The primary source of a State’s international law obligations toward foreign investments is a vast network of bilateral and multilateral investment treaties. Most of these treaties require the host State to provide “Fair and equitable treatment” and “Full protection and security” to foreign investments. The latter obligation is most relevant in the context of illegal mining, as it requires the host State to, amongst other things, preserve the public order and normal security situation by use of police and public powers. Put another way, the State has a duty to protect the physical safety of persons and installations connected to a foreign investment – not only from State actors, but from third parties such as bandits, terrorists and, of course, illegal miners. Importantly, most investment treaties also provide access to international arbitration, so that the foreign company does not have to depend on local courts to enforce these rights. 

In understanding its rights, the first thing a mining company needs to determine is whether its investments are structured to benefit from the protections of one or more of these investment treaties. If a company within the holding structure is domiciled in a country that has a treaty in place with the host State, then the mining company is likely protected. If the structure does not provide access to an investment treaty, restructuring should be done before the company encounters difficulties arising from the illegal mining activities. Even a company lacking treaty protection may still have options under contract or domestic law. 

The impact on local communities and mining companies from illegal mining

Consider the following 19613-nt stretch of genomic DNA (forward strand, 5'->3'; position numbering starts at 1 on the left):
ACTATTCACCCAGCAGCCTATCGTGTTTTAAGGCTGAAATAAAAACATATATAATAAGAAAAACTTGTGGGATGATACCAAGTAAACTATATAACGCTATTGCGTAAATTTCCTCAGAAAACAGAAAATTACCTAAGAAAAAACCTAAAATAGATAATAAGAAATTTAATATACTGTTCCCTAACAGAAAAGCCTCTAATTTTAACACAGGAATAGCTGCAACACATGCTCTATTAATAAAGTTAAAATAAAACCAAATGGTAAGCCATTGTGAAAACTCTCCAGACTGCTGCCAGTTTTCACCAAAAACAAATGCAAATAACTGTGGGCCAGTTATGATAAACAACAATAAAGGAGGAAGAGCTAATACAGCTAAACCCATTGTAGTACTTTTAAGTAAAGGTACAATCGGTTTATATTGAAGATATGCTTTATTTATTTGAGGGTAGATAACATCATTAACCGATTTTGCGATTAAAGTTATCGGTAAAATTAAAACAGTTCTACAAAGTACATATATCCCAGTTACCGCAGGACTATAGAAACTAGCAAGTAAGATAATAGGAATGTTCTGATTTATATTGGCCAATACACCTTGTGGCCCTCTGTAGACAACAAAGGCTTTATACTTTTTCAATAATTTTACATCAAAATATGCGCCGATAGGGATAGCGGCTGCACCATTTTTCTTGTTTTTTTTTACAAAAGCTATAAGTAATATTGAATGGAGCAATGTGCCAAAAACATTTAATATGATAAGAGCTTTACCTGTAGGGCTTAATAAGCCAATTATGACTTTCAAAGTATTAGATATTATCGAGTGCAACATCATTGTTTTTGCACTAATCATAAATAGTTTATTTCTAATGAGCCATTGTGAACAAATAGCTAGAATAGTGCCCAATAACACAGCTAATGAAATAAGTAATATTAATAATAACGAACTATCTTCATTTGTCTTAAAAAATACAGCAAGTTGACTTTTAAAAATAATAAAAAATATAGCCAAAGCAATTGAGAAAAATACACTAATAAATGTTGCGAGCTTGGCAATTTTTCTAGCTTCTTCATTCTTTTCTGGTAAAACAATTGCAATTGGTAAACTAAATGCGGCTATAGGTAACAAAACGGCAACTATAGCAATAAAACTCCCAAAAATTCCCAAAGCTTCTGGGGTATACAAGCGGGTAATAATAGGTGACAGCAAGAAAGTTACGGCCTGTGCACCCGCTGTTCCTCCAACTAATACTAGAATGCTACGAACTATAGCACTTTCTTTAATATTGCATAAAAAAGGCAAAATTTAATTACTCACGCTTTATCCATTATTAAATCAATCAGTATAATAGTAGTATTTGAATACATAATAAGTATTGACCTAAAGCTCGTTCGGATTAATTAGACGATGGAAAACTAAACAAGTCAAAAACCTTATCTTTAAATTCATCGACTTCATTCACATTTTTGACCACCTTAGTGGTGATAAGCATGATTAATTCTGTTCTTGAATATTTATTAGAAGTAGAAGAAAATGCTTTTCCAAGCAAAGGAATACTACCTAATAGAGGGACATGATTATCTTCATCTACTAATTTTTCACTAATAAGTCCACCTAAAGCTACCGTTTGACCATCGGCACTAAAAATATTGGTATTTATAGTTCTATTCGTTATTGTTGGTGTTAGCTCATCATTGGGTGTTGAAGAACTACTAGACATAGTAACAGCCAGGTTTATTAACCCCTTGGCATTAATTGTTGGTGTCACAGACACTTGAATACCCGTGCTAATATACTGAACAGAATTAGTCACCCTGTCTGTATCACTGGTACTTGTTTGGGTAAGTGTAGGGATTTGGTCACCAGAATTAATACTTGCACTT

Where an investor has a direct contract with the host State in the form of an investment agreement or, in some instances, a mining lease or mineral development agreement, certain provisions in those agreements may obligate the host State to provide protection against trespassing illegal miners. For instance, the oft-overlooked “further assurances” clause of a contract could be interpreted to obligate a State not simply to provide all necessary permissions to a counterparty, but also to apply its police powers to provide law and order at the mine site.

As instances of illegal mining increasingly go from operational irritation to full-scale mine invasion – such as Angolgold Ashanti’s experience at the Obuasi goldmine in 2016 – it is vital that mining companies know their legal rights flowing from the State’s domestic and international legal obligations to protect foreign investments from illegal mining activities. 

Without more widespread recognition of such obligations, the scenes I witnessed in May 2022 will become more common. As I left that scene on the rutted dirt road passing through poor village after village, the true heartbreak of illegal mining became even more apparent. Had the project been developed by its intended investor, the company would have been obligated to build new roads, schools and a hospital – not to speak of the jobs generated by the project itself. As it stood, only a small cadre of illegal miners and, in all likelihood, their foreign benefactors, would benefit from the illegal mining operations I witnessed. The road would remain rutted and the communities I saw would remain poor.